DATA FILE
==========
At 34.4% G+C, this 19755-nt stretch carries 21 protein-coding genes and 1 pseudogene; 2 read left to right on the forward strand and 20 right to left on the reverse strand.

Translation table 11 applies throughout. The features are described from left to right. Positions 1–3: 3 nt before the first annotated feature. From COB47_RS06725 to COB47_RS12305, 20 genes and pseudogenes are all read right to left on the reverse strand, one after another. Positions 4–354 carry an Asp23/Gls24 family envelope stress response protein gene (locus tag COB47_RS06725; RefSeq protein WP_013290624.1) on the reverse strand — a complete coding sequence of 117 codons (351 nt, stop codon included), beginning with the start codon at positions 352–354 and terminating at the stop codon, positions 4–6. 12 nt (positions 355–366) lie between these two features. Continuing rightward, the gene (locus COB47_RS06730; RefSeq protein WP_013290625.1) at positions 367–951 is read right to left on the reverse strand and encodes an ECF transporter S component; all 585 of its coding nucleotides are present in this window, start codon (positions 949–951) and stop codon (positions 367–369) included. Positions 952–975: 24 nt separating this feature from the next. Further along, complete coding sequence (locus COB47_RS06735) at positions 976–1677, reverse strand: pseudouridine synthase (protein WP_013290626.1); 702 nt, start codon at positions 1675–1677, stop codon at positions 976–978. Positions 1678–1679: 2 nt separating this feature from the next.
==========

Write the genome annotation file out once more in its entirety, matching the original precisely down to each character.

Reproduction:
At 34.4% G+C, this 19755-nt stretch carries 21 protein-coding genes and 1 pseudogene; 2 read left to right on the forward strand and 20 right to left on the reverse strand.

Translation table 11 applies throughout. The features are described from left to right. Positions 1–3: 3 nt before the first annotated feature. From COB47_RS06725 to COB47_RS12305, 20 genes and pseudogenes are all read right to left on the reverse strand, one after another. Positions 4–354 carry an Asp23/Gls24 family envelope stress response protein gene (locus tag COB47_RS06725; RefSeq protein WP_013290624.1) on the reverse strand — a complete coding sequence of 117 codons (351 nt, stop codon included), beginning with the start codon at positions 352–354 and terminating at the stop codon, positions 4–6. 12 nt (positions 355–366) lie between these two features. Continuing rightward, the gene (locus COB47_RS06730; RefSeq protein WP_013290625.1) at positions 367–951 is read right to left on the reverse strand and encodes an ECF transporter S component; all 585 of its coding nucleotides are present in this window, start codon (positions 949–951) and stop codon (positions 367–369) included. Positions 952–975: 24 nt separating this feature from the next. Further along, complete coding sequence (locus COB47_RS06735) at positions 976–1677, reverse strand: pseudouridine synthase (protein WP_013290626.1); 702 nt, start codon at positions 1675–1677, stop codon at positions 976–978. Positions 1678–1679: 2 nt separating this feature from the next.